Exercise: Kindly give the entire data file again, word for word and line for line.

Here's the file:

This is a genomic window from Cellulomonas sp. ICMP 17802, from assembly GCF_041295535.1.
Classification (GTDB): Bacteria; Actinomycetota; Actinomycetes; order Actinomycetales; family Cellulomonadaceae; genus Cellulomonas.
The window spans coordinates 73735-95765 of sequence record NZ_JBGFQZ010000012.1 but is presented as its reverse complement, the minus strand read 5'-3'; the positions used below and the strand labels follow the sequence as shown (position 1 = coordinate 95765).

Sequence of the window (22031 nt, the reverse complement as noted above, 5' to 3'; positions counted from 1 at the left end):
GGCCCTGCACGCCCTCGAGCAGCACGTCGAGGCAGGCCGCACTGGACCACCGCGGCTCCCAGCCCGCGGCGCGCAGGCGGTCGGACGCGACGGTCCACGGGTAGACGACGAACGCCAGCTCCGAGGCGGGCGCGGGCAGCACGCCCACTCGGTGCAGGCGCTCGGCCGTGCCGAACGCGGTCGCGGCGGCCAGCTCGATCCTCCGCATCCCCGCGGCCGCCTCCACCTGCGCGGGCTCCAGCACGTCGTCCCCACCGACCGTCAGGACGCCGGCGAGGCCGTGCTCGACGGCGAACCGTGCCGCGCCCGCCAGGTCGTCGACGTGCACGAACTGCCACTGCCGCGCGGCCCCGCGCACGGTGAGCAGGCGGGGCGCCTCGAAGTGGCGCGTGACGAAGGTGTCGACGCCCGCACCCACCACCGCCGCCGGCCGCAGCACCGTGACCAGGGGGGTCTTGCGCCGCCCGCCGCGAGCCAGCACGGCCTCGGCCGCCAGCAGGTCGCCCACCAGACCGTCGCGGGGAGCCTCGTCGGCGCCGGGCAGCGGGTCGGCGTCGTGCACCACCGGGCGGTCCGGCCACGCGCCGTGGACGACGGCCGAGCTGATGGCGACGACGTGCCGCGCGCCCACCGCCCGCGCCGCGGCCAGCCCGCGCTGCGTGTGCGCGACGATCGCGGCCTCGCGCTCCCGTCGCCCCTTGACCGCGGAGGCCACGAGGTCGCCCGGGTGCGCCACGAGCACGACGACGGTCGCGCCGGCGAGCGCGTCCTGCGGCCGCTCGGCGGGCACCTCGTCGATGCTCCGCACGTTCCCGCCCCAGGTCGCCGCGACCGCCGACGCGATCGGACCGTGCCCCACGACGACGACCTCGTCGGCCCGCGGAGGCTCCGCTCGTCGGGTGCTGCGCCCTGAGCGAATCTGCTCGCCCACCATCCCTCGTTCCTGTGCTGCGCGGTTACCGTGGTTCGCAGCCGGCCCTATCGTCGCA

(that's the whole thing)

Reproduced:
This is a genomic window from Cellulomonas sp. ICMP 17802, from assembly GCF_041295535.1.
Classification (GTDB): Bacteria; Actinomycetota; Actinomycetes; order Actinomycetales; family Cellulomonadaceae; genus Cellulomonas.
The window spans coordinates 73735-95765 of sequence record NZ_JBGFQZ010000012.1 but is presented as its reverse complement, the minus strand read 5'-3'; the positions used below and the strand labels follow the sequence as shown (position 1 = coordinate 95765).

Sequence of the window (22031 nt, the reverse complement as noted above, 5' to 3'; positions counted from 1 at the left end):
GGCCCTGCACGCCCTCGAGCAGCACGTCGAGGCAGGCCGCACTGGACCACCGCGGCTCCCAGCCCGCGGCGCGCAGGCGGTCGGACGCGACGGTCCACGGGTAGACGACGAACGCCAGCTCCGAGGCGGGCGCGGGCAGCACGCCCACTCGGTGCAGGCGCTCGGCCGTGCCGAACGCGGTCGCGGCGGCCAGCTCGATCCTCCGCATCCCCGCGGCCGCCTCCACCTGCGCGGGCTCCAGCACGTCGTCCCCACCGACCGTCAGGACGCCGGCGAGGCCGTGCTCGACGGCGAACCGTGCCGCGCCCGCCAGGTCGTCGACGTGCACGAACTGCCACTGCCGCGCGGCCCCGCGCACGGTGAGCAGGCGGGGCGCCTCGAAGTGGCGCGTGACGAAGGTGTCGACGCCCGCACCCACCACCGCCGCCGGCCGCAGCACCGTGACCAGGGGGGTCTTGCGCCGCCCGCCGCGAGCCAGCACGGCCTCGGCCGCCAGCAGGTCGCCCACCAGACCGTCGCGGGGAGCCTCGTCGGCGCCGGGCAGCGGGTCGGCGTCGTGCACCACCGGGCGGTCCGGCCACGCGCCGTGGACGACGGCCGAGCTGATGGCGACGACGTGCCGCGCGCCCACCGCCCGCGCCGCGGCCAGCCCGCGCTGCGTGTGCGCGACGATCGCGGCCTCGCGCTCCCGTCGCCCCTTGACCGCGGAGGCCACGAGGTCGCCCGGGTGCGCCACGAGCACGACGACGGTCGCGCCGGCGAGCGCGTCCTGCGGCCGCTCGGCGGGCACCTCGTCGATGCTCCGCACGTTCCCGCCCCAGGTCGCCGCGACCGCCGACGCGATCGGACCGTGCCCCACGACGACGACCTCGTCGGCCCGCGGAGGCTCCGCTCGTCGGGTGCTGCGCCCTGAGCGAATCTGCTCGCCCACCATCCCTCGTTCCTGTGCTGCGCGGTTACCGTGGTTCGCAGCCGGCCCTATCGTCGCA